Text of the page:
By Keletso Mkhwanazi
Her passion for gin and the gin-making process inspired a 49-year-old woman from Mpumalanga to create and brew her own gin. Portia Nonkumbulo Lukhele, originally from Elukwatini but now living in Emalahleni, is the founder of Skomville 1192 Gin, which is located in Nhlazatshe and known as Skomville. It is where the business began. She started the process in early 2022, but the gin was introduced to the market in September of this year.
Lukhele faced delays in getting bottles on time because the one she wanted was unavailable in the country and she had to import them. Also, a strike at a harbour led to further delays as the ingredients needed for the gin were difficult to come by. Her menu developer struggled to understand her vision, but eventually, the concept was developed. “Each spice used represents a character of Skomville, such as black pepper, a versatile spice used in cooking and salads, and the spirit of Ubuntu on the bottle label. Eventually, it all came together,” she told Vutivi News.
Her current challenges are marketing and convincing people who are loyal to a specific brand to try something new. But she believes that the gin will slowly but surely gain market access as it is produced by an independent distillery. Lukhele studied electrical engineering and worked as an engineering planner at Sasol before resigning to establish her own firm. “I don’t have employees now because I’m still in the early phases of my business, but I intend to provide job possibilities as I grow. “My short-term goal is to expand Skomville gin to all corners of South Africa and the masses, while the long-term goal is to create employment by one day owning my distillery,” she said.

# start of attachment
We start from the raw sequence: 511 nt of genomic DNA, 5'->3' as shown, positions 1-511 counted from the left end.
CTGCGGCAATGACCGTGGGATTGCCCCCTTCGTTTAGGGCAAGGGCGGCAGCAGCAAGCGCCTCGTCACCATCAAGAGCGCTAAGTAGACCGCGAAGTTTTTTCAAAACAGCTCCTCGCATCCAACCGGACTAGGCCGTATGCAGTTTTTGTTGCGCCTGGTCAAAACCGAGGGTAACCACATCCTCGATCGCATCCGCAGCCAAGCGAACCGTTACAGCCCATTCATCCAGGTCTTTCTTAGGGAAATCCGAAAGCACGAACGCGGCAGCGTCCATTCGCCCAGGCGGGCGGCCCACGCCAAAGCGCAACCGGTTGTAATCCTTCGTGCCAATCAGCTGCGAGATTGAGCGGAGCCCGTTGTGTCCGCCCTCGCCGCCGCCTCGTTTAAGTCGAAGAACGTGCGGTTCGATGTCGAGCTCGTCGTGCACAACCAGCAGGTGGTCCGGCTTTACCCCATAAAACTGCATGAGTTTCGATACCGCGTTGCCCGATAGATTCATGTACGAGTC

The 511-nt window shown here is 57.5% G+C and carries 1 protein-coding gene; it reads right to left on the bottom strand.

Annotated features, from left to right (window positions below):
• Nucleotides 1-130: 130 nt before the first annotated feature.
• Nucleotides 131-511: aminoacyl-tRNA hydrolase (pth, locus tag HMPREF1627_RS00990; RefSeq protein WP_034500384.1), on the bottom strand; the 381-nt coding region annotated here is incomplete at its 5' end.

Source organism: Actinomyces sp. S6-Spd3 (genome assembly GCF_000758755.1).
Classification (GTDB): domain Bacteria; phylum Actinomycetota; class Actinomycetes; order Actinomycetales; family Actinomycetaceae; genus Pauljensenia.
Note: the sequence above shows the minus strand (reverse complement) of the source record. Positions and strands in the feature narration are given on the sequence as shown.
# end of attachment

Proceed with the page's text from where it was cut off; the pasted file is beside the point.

Lukhele said that in a month, she had succeeded in convincing seven Spars across the country to sell her gin. “To succeed, you must remain committed, seize opportunities, and, above all, surround yourself with like-minded individuals; if at all possible, allow them to serve as mentors. If you’re prepared to put in the effort and have a positive mindset, nothing is impossible.”
Luckhele is also involved in the Lift As You Rise campaign, which is designed to help people who have business ideas but lack the necessary funding. “For instance, I could invest R30,000 in a business, and in return, that business would invest the same amount in another business. The amount need not match, but the idea is that you will invest in another up-and-coming business once yours succeeds, and it keeps going like that, like a chain, so we all help each other rise,” she said.
The campaign is planning a football and netball competition for December 15–17, during which it will provide food parcels to underprivileged families and help local children. Lukhele said one of her greatest desires was to show residents of Skomville that even though their town was small, they could make it in life and compete with big brands.